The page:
Figuring Out What It Means to Finish 2020 Strong

In The Before Times, I was always pretty clear on what the end of the year would mean.

Raucous holiday gatherings that I hopefully came in under budget for and could heartily enjoy.

Moments of pause to reflect on goals I met and goals I didn’t.

Way too much hot cocoa. 

And yet somehow, this year is shaping up to be very different. Given the bleak start to fall we are having in the Midwest with local positivity rates hovering at 10%, I already know that holiday gatherings will look different. And given the whirlwind of change and chaos and disruption that was 2020, I’ve long pushed aside most of my goals from the start of the year. 

While there are only two months left in this year, I thought that refocusing and channeling my energy (and dollars) into several areas might be just what I need to finish the year strong.

1. Give more.

When the pandemic started, I sent a temporary boost to several aspects of our budget. Groceries and household goods jumped up by $75. I wasn’t about to feel guilty over buying toilet paper when it came back in stock just because it wasn’t at our usual price point. The same was true for beans, pasta, corn starch, and the dozens of other pantry staples (and luxuries!) that I could no longer find. I also increased our spending so that we could support local businesses with takeout, and I bumped up our charitable giving so that we could try to help more people in need.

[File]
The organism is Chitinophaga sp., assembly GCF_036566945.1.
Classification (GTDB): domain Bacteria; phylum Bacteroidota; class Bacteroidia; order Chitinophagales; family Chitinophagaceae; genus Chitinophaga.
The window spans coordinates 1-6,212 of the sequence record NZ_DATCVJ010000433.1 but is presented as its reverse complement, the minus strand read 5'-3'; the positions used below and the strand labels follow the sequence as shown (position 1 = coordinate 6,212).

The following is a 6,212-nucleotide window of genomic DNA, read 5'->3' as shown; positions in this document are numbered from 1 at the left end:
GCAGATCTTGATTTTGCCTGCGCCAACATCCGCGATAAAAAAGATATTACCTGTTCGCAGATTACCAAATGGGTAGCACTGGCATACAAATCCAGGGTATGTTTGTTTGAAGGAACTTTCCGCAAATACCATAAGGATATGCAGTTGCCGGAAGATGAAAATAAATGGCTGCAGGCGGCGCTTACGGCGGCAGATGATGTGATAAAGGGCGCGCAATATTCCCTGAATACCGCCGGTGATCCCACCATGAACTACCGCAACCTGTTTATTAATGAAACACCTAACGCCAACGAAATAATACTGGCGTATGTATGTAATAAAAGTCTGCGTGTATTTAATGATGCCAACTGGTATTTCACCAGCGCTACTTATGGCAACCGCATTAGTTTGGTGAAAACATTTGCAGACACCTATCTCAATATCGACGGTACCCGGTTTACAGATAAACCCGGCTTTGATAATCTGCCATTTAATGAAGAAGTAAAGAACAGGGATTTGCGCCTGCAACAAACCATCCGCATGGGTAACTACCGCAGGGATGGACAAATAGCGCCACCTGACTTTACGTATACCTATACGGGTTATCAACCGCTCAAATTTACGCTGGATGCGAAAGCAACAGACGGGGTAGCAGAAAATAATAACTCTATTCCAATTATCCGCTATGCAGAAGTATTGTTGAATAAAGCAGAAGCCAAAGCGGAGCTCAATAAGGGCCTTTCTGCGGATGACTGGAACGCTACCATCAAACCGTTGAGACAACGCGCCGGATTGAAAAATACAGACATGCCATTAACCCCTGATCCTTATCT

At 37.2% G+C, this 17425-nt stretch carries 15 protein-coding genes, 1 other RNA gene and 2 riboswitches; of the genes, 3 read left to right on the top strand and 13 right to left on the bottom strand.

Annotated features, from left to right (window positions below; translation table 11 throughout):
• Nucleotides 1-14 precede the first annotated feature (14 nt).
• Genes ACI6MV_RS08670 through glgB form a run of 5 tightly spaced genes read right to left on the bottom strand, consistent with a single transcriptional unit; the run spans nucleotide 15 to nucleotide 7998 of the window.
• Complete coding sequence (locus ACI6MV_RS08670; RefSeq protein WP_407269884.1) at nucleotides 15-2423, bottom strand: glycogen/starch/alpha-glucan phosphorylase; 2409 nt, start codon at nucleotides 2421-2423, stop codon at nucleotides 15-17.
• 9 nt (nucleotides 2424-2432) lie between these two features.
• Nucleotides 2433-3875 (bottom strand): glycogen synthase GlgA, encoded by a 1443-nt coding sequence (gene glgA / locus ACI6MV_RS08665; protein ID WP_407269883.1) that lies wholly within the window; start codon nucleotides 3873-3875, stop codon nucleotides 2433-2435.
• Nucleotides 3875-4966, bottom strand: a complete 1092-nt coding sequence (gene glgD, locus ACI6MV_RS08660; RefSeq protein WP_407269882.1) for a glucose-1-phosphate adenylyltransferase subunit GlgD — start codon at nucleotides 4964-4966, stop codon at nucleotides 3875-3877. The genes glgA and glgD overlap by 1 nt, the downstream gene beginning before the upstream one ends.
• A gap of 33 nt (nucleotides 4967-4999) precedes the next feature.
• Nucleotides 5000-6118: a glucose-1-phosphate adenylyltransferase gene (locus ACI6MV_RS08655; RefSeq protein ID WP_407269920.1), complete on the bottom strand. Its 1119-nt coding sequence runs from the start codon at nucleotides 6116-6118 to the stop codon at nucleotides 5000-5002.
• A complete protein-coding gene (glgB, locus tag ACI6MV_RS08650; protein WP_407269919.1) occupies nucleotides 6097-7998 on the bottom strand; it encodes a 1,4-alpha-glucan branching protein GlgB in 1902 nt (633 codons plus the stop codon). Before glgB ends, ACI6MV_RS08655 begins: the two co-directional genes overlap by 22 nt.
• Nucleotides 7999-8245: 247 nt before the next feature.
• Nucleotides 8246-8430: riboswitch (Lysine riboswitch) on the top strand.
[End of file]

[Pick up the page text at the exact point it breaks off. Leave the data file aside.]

When our community slowly reopened, groceries more or less returned to normal and local restaurants were once again packed, we scaled back our budget. While it’s been tempting to also scale back our charitable giving now that my husband is on a leave of absence and our income isn’t nearly what it once was, we’re going to leave this in tact. It would maybe feel better to send that money to savings, but I know that now is the time to give. We also plan to donate whatever is left from our Christmas sinking fund!

RELATED POST: You Don’t Have to Give, But You Absolutely Should

2. Shop small.

Most of our “fun money” is currently getting funneled into air purifiers and cleaning supplies for my classroom. Not fun, but it’s necessary. Plus, it feels better to pull money from there than pulling it out savings when our budget is already running so lean. This change coupled with the fact that restaurants and bars have been reopened for months now meant that we were eating a lot less take out. It felt less like a duty and more like a splurge.

But with cases on the rise (again), our county is facing a second shutdown. We really love our local restaurants, and we plan to more purposefully support them again. In addition to trying to do that on a more ongoing basis, we are also going to take as much of our Christmas fund as we can and spend it on small businesses.

For instance, there is a local toy store that charges a few dollars more per item than Target. But when I think about all the ways that purchasing the same toys locally can make such a difference, it’s an easy call. It just means being a little more mindful with our Christmas sinking fund and our budget!